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From Mikkel Meyer Andersen <>
Subject Re: [math] speeding up percentile based statistics
Date Sun, 26 Sep 2010 15:39:20 GMT

Why not simply make 3) the default, but also supply a
*IMSureWhatIMDoing-method only implementing 2) (it is so cheap that we
might as well do it instead of not doing any check at all). This means
that users who read the documentation can gain something when they
explicitly ask for it, while users who don't read the docs are still

Cheers, Mikkel.

2010/9/26 Luc Maisonobe <>:
> Le 23/09/2010 20:57, Luc Maisonobe a écrit :
>> Hi,
>> Resuming this thread, as I will be soon able to work on this (I hope).
>> I propose to start by solving
>> <> using a simple
>> partition-based selection algorithm and preserving pivot information.
>> This would help both the single call use-case (we don't sort everything)
>> and the multiple call case (we don't redo on subsequent calls work
>> already done in the first calls.
> The current API of the Percentile method is derived from
> AbstractUnivariateStatistic and provides several evaluate methods that
> have the data array as a parameter.
> This is compatible with the one-call use case without any semantic
> change, but does not fit the multiple-calls use case seamlessly.
> If we want to cache some work already done on the array between calls
> with different values of p (the percentile value), we have to check if
> the array is still the same as the cached one on which we have done some
> partitioning and saved some pivots. This can be done by storing a
> reference to the original array in addition to a copy of its content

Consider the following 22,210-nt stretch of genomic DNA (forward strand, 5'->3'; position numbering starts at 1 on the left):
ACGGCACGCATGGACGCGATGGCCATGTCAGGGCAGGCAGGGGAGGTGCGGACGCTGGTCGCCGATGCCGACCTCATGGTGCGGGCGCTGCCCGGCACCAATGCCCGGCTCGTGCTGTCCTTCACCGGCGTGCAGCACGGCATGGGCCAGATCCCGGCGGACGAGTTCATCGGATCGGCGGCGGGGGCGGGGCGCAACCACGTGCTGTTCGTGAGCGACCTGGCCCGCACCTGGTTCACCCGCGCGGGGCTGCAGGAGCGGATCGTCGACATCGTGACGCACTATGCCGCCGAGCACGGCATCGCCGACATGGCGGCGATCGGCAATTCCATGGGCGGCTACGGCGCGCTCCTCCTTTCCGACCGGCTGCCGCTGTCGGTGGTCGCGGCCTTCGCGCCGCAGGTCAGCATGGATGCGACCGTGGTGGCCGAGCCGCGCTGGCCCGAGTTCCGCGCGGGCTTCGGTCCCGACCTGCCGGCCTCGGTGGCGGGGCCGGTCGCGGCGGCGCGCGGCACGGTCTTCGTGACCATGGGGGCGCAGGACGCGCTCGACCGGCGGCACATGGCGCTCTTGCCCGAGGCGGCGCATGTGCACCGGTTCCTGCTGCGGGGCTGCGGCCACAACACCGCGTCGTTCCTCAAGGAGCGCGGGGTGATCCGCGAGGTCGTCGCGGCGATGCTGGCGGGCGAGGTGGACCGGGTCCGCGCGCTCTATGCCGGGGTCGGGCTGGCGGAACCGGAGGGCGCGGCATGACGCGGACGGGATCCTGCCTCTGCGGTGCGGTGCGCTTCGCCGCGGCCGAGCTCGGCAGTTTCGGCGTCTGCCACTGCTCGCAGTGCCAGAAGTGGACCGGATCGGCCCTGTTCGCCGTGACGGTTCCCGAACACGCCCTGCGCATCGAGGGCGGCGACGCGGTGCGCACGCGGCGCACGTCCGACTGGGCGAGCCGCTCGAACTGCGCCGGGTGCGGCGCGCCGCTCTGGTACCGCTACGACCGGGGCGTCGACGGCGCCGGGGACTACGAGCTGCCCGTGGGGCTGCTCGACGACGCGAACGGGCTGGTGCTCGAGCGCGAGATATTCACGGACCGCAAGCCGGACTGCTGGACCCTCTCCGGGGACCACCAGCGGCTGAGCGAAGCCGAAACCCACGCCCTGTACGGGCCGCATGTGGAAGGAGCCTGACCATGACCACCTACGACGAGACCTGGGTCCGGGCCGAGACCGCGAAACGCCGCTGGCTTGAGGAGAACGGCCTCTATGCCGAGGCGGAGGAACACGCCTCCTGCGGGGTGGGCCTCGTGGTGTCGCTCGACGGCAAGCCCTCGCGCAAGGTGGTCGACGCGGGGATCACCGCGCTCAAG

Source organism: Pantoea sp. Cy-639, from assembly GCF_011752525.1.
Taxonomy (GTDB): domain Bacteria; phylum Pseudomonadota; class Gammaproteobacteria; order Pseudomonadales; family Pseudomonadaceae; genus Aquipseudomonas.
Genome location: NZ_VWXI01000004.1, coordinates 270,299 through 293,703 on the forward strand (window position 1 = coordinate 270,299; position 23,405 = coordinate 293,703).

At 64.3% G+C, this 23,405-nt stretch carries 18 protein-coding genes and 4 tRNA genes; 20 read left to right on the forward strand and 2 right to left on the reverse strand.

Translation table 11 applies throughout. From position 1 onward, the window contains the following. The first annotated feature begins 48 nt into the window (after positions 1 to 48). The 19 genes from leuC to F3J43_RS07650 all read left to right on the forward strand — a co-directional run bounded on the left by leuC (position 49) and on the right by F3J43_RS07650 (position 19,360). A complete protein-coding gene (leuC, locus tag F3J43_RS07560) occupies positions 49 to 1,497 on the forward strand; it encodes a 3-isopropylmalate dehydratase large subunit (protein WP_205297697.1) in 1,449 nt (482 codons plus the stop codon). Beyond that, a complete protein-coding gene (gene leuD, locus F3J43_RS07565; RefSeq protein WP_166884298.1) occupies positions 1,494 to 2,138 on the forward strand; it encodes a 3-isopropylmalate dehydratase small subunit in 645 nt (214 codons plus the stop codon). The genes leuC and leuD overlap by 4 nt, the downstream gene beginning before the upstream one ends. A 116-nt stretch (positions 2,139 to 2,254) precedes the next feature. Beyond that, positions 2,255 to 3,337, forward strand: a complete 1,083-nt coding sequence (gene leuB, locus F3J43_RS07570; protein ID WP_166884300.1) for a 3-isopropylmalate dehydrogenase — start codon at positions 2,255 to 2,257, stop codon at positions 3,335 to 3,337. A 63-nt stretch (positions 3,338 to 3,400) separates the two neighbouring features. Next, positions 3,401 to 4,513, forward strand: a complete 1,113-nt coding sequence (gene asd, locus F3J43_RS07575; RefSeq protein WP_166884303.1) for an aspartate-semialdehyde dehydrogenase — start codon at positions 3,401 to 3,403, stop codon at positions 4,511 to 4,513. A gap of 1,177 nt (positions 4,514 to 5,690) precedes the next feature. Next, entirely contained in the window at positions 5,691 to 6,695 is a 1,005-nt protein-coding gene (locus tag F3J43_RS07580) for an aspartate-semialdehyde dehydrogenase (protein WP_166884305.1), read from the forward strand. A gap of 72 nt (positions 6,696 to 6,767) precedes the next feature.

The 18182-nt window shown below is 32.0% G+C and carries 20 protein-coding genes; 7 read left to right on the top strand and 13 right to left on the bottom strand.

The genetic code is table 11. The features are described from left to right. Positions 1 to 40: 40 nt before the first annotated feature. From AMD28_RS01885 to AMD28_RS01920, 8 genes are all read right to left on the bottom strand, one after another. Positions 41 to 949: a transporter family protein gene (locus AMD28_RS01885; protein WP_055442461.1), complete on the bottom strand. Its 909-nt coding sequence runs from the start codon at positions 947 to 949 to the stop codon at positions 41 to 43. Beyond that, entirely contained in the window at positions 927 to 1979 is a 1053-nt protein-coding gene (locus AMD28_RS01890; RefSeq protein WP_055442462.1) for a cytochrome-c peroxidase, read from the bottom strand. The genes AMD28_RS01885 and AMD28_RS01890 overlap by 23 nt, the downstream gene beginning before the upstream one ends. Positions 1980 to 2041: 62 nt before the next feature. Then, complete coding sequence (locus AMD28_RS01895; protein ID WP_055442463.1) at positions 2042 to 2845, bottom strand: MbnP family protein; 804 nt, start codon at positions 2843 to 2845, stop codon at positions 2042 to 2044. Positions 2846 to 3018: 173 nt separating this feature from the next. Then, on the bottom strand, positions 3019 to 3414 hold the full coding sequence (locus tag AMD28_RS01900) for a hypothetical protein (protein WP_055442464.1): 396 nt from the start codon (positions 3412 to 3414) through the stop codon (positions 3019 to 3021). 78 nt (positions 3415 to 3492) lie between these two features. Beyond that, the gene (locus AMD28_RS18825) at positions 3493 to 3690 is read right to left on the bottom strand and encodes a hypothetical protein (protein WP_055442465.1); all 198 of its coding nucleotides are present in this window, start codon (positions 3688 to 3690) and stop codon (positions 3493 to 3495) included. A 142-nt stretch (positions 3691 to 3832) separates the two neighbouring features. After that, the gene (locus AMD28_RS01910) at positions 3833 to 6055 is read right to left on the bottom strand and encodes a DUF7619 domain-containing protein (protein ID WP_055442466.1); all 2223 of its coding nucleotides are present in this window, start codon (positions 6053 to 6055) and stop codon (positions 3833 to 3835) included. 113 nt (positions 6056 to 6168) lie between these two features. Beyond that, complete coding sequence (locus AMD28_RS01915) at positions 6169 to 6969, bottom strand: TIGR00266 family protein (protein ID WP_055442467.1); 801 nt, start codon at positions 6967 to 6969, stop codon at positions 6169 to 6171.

> (which we reorganize) and with an "if (values == originalValues)"
> statement. This would however not protect against changes in the array
> elements themselves done by the user between calls. A better protection
> could be to compute a hash code of the array content and compare it to
> the original one at each call. However, this would add a linear cost.
> The user who encountered the performances problems added an addValues
> method to set up the array once and simply ignored the values passed as
> an argument to the evaluate methods. This breaks the semantics of the API.
> So I see four choices about partitioning caching and would like to have
> people express which one they prefer. A clearCache or similar public
> method would be made available to users to ensure clean computation if
> the caching mechanism gets on their way.
>  1) do nothing to check the array is the same between calls and blindly
>    assumes it IS the same. Users would really need to call clearCache
>    when they provide a new array
>    pros: very simple
>    cons: error-prone for the user as it relies only on reading and
>    understanding a documentation that would change with new version
>  2) check only array reference equality (with ==) to check the array
>    is the same as the previous call or not. Users would need to call
>    clearCache only if they use the same array but have changed its
>    content.
>    pros: trade-off between efficiency and reliability,
>          handles most cases properly
>    cons: may be wrong in corner cases
>  3) check array content using an hash code. Users would generally don't
>    need to call clearCache at all so it would not be provided
>    pros: works in all cases
>    cons: add linear cost for array checking
>  4) remove the double[] values parameter from the API and use a separate
>    addValues method, hence the class will reset its cache only when
>    addValues is called
>    pros: works in all cases
>    cons: Percentile could not implement UnivariateStatistic anymore
> My preference is choice 2.
> What do you think ?
> Luc
>> Partition-based algorithms are O(n) in expected time but not in worst
>> case time. If end users ask for it later, we could improve again by
>> adding the Musser's introselect that guarantees O(n) behavior even in
>> worst case.
>> Another possibility would be to have an additional method that would
>> compute percentiles for several thresholds at once, but this would
>> require returning an array of results and I think it would be difficult
>> to mix with other statistics (mainly the DescriptiveStatistics.apply
>> method, which is used by the users I talked to).
>> Would this meet everyone concerns ?
>> Luc
>> Le 18/09/2010 21:50, Dimitri Pourbaix a écrit :
>>> Ted,
>>>> O(n), not n
>>>> Expected case is n + n/2 + n/4 ... < 2n
>>> Yes, that I am already more incline to buy.
>>> Dim.
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